Are Essel Group’s Mutual Fund And NBFC Lenders Living In Denial?
On Sunday a clutch of mutual funds and non banking finance companies gave Subhash Chandra a longer rope to hang them with.
They agreed to not trigger a default on the Rs 11,500+ crore he’s borrowed from them even if the value of the collateral underlying the loans drops further. Shockingly, they also agreed to standstill if an actual default takes place.
Chandra, the founder of Essel Group, pledged a substantial portion of his shares in the group’s flagship media companies Zee Entertainment Enterprises Ltd. and Dish TV India Ltd. to borrow thousands of crores to fund privately-owned infrastructure projects.
Already the value of those shares has fallen substantially. Zee’s stock price is down almost 30 percent just this year and over 40 percent in the last 12 months.
And yet the lenders have agreed to standstill. For eight months.
There is also no mention of Chandra adding to the collateral.
As per the consent, the lenders have agreed that there will not be any event of default declared till September 30, 2019, due to the movement in the stock price of Essel Group’s mentioned listed corporate entities.Essel Group Statement (Feb. 3, 2019)
It seems these lenders have learnt nothing from a decade of similar such behaviour by India's banks, which ever-greened loans and lived in default denial till finally the RBI had to push them into an asset quality review, realistic provisioning and eventually order them to file bankruptcy proceedings against several highly indebted companies run by high-profile promoters.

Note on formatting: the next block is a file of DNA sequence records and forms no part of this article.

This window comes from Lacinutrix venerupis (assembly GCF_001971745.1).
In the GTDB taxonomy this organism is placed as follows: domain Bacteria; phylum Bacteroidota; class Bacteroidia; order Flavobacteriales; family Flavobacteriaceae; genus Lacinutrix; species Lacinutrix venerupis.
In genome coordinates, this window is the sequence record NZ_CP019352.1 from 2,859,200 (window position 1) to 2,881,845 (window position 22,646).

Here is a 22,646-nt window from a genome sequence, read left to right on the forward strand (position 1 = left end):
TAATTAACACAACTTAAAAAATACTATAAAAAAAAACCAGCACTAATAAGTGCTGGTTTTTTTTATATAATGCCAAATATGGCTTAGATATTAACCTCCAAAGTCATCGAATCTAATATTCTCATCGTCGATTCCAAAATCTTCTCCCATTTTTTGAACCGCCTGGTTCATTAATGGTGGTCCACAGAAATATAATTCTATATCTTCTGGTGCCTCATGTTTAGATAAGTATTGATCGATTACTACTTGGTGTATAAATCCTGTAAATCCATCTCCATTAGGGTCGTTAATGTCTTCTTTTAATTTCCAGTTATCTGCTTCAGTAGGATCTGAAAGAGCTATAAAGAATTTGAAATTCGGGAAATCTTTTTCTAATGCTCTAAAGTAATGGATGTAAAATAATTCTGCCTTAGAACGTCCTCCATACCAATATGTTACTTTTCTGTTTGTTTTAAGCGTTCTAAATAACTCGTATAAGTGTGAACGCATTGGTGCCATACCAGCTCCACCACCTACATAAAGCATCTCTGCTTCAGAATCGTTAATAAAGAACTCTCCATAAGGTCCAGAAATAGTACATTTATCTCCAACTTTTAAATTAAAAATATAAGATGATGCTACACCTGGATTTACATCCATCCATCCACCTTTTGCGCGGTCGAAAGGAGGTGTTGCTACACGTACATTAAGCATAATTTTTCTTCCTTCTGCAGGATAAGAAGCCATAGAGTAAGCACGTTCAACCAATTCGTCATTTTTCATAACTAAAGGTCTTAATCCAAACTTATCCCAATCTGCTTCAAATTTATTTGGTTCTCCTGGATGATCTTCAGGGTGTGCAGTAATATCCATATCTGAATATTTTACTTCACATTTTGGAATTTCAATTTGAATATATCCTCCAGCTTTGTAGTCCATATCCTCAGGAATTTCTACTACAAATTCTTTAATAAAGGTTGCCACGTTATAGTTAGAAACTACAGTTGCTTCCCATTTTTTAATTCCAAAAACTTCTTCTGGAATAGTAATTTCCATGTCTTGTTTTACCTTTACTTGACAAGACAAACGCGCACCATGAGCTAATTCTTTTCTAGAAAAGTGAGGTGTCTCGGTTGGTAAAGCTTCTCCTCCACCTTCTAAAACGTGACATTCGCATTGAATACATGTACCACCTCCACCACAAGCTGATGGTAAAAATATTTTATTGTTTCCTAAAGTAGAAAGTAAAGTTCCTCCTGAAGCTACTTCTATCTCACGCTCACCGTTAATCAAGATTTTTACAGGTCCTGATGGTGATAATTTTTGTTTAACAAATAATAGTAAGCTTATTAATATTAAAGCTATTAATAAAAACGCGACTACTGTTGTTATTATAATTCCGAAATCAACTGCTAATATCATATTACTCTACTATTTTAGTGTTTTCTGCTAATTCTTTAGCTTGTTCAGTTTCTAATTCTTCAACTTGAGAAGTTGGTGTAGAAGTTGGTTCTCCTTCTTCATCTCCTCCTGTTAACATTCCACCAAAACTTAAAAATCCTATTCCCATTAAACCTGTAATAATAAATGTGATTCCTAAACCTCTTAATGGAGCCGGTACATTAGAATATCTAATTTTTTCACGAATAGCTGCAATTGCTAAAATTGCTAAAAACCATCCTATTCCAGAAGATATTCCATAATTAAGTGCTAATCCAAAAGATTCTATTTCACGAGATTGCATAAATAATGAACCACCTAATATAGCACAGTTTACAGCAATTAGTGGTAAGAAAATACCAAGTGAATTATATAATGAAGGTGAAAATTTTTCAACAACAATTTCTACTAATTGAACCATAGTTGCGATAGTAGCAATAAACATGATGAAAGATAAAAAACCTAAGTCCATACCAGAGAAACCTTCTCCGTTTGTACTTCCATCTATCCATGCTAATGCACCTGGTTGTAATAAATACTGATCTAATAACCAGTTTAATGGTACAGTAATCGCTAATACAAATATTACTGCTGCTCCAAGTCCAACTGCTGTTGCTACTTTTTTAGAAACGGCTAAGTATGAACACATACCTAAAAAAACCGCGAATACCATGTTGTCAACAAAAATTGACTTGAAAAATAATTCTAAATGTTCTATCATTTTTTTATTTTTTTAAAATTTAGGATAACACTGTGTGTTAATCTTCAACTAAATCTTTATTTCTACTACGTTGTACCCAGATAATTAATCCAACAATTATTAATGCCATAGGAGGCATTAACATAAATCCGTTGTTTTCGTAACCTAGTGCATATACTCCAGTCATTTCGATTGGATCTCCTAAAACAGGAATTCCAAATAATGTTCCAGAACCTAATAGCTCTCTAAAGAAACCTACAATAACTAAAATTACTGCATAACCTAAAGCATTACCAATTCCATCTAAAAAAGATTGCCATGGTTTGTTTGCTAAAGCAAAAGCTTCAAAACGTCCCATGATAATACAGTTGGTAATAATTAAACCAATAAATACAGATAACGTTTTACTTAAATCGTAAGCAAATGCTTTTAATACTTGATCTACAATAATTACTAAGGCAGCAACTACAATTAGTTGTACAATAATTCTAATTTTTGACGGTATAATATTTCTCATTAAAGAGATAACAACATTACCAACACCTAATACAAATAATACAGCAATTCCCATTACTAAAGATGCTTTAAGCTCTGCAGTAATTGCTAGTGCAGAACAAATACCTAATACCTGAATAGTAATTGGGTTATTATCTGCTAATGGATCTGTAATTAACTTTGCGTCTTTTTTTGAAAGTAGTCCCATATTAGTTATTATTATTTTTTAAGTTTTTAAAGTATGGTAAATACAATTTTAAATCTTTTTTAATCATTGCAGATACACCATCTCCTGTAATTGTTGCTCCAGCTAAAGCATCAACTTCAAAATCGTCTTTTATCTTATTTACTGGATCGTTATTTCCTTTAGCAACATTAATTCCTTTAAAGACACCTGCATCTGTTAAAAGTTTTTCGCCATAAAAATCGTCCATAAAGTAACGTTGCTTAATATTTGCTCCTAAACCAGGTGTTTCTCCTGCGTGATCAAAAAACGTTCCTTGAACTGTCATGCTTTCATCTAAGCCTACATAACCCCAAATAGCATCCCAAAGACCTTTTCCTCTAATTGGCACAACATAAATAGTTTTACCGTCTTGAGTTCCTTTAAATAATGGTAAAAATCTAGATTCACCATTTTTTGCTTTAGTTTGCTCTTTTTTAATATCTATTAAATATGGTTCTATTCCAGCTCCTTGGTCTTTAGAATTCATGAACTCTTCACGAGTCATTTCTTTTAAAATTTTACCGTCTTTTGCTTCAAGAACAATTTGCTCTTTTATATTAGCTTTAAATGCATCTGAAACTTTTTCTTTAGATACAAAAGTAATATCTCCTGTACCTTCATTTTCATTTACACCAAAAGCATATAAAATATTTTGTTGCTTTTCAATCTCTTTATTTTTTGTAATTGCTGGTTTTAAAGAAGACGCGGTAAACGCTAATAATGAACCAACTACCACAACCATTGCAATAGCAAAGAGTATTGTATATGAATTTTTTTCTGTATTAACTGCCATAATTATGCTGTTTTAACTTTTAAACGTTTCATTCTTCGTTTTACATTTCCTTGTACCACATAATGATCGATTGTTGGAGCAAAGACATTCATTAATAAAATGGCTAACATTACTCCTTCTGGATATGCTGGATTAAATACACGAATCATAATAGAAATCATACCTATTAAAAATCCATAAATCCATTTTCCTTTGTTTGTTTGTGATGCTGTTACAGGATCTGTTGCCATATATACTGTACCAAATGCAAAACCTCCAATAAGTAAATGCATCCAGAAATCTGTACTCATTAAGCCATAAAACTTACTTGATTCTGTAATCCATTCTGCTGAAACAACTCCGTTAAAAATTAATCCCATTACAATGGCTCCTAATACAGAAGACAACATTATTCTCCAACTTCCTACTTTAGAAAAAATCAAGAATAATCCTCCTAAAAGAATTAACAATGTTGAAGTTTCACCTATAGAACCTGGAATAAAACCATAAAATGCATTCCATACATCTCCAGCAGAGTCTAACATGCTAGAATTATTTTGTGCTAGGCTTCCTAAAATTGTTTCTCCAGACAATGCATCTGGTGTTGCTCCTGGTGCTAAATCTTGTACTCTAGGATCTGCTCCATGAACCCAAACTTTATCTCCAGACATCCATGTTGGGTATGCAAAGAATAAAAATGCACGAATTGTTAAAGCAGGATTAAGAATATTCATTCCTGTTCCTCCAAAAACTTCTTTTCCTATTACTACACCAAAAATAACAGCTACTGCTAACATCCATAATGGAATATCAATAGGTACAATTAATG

Because History Repeats Itself
By his own admission Chandra made poor business decisions, as revealed in a recent public statement he made.
As most of the infra companies, even we have made some incorrect bids. In usual cases, infra companies have raised their hands and have left their lenders with non performing assets, but in our case, my obsession of not walking away from the situation, has made me to bleed 4,000 crore to 5,000 crore of rupees. Despite the loss making projects, we continued to pay the interest and the principle, by borrowing funds against our shareholding in listed companies.Subhash Chandra Statement (Jan. 25, 2018)
But it seems, oblivious to this deep indebtedness, or despite it, the lenders kept rolling over their loans till IL&FS Ltd. blew up. Chandra himself admitted that’s when the rollovers stopped.